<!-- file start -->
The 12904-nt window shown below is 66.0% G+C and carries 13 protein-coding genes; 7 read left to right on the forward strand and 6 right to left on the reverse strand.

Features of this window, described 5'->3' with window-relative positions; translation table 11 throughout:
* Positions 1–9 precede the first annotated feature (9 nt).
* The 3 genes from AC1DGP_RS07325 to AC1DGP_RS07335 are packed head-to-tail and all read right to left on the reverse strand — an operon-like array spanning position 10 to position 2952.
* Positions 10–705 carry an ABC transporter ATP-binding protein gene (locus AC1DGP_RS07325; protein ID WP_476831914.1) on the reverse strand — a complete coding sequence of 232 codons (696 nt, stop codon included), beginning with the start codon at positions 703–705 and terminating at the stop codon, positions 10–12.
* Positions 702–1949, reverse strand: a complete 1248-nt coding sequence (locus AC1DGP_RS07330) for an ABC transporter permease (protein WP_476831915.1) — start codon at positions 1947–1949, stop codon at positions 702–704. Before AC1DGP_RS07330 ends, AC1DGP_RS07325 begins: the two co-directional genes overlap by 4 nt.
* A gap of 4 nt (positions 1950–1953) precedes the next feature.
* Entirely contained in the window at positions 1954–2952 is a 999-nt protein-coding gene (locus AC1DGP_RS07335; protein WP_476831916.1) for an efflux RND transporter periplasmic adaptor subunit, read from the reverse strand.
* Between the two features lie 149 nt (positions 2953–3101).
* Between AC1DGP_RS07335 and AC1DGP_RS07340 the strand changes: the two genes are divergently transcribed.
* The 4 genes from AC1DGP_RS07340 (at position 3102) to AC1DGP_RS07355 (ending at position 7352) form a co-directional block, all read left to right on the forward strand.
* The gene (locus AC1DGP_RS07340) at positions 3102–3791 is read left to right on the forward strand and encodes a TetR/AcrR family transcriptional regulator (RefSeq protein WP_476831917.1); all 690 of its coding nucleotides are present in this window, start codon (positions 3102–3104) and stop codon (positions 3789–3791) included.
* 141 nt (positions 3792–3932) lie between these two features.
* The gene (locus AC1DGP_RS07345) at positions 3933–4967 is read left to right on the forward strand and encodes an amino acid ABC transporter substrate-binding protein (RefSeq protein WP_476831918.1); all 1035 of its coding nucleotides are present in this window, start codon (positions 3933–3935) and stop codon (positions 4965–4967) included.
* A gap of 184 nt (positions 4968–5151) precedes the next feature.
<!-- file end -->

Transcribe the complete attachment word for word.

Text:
The 12904-nt window shown below is 66.0% G+C and carries 13 protein-coding genes; 7 read left to right on the forward strand and 6 right to left on the reverse strand.

Features of this window, described 5'->3' with window-relative positions; translation table 11 throughout:
* Positions 1–9 precede the first annotated feature (9 nt).
* The 3 genes from AC1DGP_RS07325 to AC1DGP_RS07335 are packed head-to-tail and all read right to left on the reverse strand — an operon-like array spanning position 10 to position 2952.
* Positions 10–705 carry an ABC transporter ATP-binding protein gene (locus AC1DGP_RS07325; protein ID WP_476831914.1) on the reverse strand — a complete coding sequence of 232 codons (696 nt, stop codon included), beginning with the start codon at positions 703–705 and terminating at the stop codon, positions 10–12.
* Positions 702–1949, reverse strand: a complete 1248-nt coding sequence (locus AC1DGP_RS07330) for an ABC transporter permease (protein WP_476831915.1) — start codon at positions 1947–1949, stop codon at positions 702–704. Before AC1DGP_RS07330 ends, AC1DGP_RS07325 begins: the two co-directional genes overlap by 4 nt.
* A gap of 4 nt (positions 1950–1953) precedes the next feature.
* Entirely contained in the window at positions 1954–2952 is a 999-nt protein-coding gene (locus AC1DGP_RS07335; protein WP_476831916.1) for an efflux RND transporter periplasmic adaptor subunit, read from the reverse strand.
* Between the two features lie 149 nt (positions 2953–3101).
* Between AC1DGP_RS07335 and AC1DGP_RS07340 the strand changes: the two genes are divergently transcribed.
* The 4 genes from AC1DGP_RS07340 (at position 3102) to AC1DGP_RS07355 (ending at position 7352) form a co-directional block, all read left to right on the forward strand.
* The gene (locus AC1DGP_RS07340) at positions 3102–3791 is read left to right on the forward strand and encodes a TetR/AcrR family transcriptional regulator (RefSeq protein WP_476831917.1); all 690 of its coding nucleotides are present in this window, start codon (positions 3102–3104) and stop codon (positions 3789–3791) included.
* 141 nt (positions 3792–3932) lie between these two features.
* The gene (locus AC1DGP_RS07345) at positions 3933–4967 is read left to right on the forward strand and encodes an amino acid ABC transporter substrate-binding protein (RefSeq protein WP_476831918.1); all 1035 of its coding nucleotides are present in this window, start codon (positions 3933–3935) and stop codon (positions 4965–4967) included.
* A gap of 184 nt (positions 4968–5151) precedes the next feature.